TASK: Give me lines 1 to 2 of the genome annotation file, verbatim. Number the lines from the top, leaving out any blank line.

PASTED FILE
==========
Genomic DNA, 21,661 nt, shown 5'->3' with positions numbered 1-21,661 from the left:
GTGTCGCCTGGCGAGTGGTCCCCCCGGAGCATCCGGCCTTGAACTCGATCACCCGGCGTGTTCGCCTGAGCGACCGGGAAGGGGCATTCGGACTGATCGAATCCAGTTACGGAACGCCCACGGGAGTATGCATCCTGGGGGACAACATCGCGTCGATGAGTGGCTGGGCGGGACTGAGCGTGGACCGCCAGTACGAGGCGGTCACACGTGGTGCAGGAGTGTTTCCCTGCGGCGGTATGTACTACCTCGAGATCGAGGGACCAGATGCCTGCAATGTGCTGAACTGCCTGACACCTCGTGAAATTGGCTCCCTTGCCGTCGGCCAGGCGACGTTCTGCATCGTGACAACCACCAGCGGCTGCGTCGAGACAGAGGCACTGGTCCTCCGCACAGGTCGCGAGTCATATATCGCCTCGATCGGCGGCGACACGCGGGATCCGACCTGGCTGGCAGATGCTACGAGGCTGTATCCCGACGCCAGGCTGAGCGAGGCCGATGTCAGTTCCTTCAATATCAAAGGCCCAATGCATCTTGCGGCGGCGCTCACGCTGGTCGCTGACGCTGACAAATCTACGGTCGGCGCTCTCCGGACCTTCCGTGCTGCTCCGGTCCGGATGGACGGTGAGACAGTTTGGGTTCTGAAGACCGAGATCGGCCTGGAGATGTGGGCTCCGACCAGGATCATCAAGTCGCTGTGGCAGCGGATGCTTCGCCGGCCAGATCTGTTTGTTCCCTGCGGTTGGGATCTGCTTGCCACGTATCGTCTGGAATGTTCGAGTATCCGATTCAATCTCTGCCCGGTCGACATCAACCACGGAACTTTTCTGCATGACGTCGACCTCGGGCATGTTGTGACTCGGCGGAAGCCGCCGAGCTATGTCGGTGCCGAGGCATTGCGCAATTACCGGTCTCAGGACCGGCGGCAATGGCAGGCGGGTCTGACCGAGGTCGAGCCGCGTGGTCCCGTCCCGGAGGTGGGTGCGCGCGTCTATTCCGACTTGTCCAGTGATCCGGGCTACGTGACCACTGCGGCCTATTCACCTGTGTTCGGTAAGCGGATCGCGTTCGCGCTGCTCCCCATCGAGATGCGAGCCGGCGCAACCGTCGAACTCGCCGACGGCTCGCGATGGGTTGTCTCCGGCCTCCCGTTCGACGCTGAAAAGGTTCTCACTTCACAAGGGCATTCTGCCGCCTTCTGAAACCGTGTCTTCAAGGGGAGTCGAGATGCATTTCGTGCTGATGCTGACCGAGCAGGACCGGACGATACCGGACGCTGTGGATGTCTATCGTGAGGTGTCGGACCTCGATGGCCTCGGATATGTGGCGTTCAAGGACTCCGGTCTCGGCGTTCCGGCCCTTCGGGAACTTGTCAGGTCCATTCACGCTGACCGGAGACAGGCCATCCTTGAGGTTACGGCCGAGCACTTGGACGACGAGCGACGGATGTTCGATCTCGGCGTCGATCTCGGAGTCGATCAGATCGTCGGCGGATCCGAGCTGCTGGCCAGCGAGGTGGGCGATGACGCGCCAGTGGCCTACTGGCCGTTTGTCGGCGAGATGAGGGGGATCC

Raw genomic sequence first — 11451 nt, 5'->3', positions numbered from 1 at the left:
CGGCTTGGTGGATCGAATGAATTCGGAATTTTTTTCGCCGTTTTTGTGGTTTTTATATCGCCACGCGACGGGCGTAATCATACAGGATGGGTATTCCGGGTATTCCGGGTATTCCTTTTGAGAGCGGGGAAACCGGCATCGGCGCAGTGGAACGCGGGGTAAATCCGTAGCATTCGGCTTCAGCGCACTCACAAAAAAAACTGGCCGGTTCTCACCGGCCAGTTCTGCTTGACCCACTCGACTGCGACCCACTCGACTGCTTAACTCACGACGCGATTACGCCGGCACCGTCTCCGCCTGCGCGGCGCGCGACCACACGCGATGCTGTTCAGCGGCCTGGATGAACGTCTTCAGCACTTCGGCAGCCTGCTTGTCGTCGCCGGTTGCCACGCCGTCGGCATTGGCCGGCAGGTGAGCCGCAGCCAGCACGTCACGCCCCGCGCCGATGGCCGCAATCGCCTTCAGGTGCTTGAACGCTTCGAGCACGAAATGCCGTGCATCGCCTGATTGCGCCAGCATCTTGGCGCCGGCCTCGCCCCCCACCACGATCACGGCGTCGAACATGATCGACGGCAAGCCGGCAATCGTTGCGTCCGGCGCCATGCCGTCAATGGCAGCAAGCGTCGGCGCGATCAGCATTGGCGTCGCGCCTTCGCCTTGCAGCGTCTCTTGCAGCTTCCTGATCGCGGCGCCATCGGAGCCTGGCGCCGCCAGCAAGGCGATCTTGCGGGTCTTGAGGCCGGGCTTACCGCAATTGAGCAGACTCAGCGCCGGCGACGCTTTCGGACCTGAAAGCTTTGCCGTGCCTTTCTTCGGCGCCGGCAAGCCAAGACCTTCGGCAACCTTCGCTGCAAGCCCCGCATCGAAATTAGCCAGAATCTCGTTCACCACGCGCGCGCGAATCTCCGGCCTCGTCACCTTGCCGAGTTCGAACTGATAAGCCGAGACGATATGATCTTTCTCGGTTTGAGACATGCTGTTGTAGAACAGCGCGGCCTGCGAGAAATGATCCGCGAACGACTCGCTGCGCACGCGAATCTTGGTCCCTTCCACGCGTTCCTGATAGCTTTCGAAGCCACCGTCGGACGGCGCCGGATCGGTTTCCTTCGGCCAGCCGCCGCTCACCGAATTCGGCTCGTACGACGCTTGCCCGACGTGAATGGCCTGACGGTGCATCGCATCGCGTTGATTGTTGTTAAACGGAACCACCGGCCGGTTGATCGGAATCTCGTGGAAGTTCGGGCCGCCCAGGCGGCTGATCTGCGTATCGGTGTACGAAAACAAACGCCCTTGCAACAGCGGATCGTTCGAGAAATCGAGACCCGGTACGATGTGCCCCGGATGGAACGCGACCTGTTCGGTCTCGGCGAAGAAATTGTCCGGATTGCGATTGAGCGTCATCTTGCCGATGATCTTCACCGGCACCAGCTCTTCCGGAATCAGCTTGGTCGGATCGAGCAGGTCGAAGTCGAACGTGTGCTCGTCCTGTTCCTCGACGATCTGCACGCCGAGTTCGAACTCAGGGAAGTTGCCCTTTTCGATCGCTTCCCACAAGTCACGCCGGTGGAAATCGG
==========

Genomic DNA, 21,661 nt, shown 5'->3' with positions numbered 1-21,661 from the left:
GTGTCGCCTGGCGAGTGGTCCCCCCGGAGCATCCGGCCTTGAACTCGATCACCCGGCGTGTTCGCCTGAGCGACCGGGAAGGGGCATTCGGACTGATCGAATCCAGTTACGGAACGCCCACGGGAGTATGCATCCTGGGGGACAACATCGCGTCGATGAGTGGCTGGGCGGGACTGAGCGTGGACCGCCAGTACGAGGCGGTCACACGTGGTGCAGGAGTGTTTCCCTGCGGCGGTATGTACTACCTCGAGATCGAGGGACCAGATGCCTGCAATGTGCTGAACTGCCTGACACCTCGTGAAATTGGCTCCCTTGCCGTCGGCCAGGCGACGTTCTGCATCGTGACAACCACCAGCGGCTGCGTCGAGACAGAGGCACTGGTCCTCCGCACAGGTCGCGAGTCATATATCGCCTCGATCGGCGGCGACACGCGGGATCCGACCTGGCTGGCAGATGCTACGAGGCTGTATCCCGACGCCAGGCTGAGCGAGGCCGATGTCAGTTCCTTCAATATCAAAGGCCCAATGCATCTTGCGGCGGCGCTCACGCTGGTCGCTGACGCTGACAAATCTACGGTCGGCGCTCTCCGGACCTTCCGTGCTGCTCCGGTCCGGATGGACGGTGAGACAGTTTGGGTTCTGAAGACCGAGATCGGCCTGGAGATGTGGGCTCCGACCAGGATCATCAAGTCGCTGTGGCAGCGGATGCTTCGCCGGCCAGATCTGTTTGTTCCCTGCGGTTGGGATCTGCTTGCCACGTATCGTCTGGAATGTTCGAGTATCCGATTCAATCTCTGCCCGGTCGACATCAACCACGGAACTTTTCTGCATGACGTCGACCTCGGGCATGTTGTGACTCGGCGGAAGCCGCCGAGCTATGTCGGTGCCGAGGCATTGCGCAATTACCGGTCTCAGGACCGGCGGCAATGGCAGGCGGGTCTGACCGAGGTCGAGCCGCGTGGTCCCGTCCCGGAGGTGGGTGCGCGCGTCTATTCCGACTTGTCCAGTGATCCGGGCTACGTGACCACTGCGGCCTATTCACCTGTGTTCGGTAAGCGGATCGCGTTCGCGCTGCTCCCCATCGAGATGCGAGCCGGCGCAACCGTCGAACTCGCCGACGGCTCGCGATGGGTTGTCTCCGGCCTCCCGTTCGACGCTGAAAAGGTTCTCACTTCACAAGGGCATTCTGCCGCCTTCTGAAACCGTGTCTTCAAGGGGAGTCGAGATGCATTTCGTGCTGATGCTGACCGAGCAGGACCGGACGATACCGGACGCTGTGGATGTCTATCGTGAGGTGTCGGACCTCGATGGCCTCGGATATGTGGCGTTCAAGGACTCCGGTCTCGGCGTTCCGGCCCTTCGGGAACTTGTCAGGTCCATTCACGCTGACCGGAGACAGGCCATCCTTGAGGTTACGGCCGAGCACTTGGACGACGAGCGACGGATGTTCGATCTCGGCGTCGATCTCGGAGTCGATCAGATCGTCGGCGGATCCGAGCTGCTGGCCAGCGAGGTGGGCGATGACGCGCCAGTGGCCTACTGGCCGTTTGTCGGCGAGATGAGGGGGATCC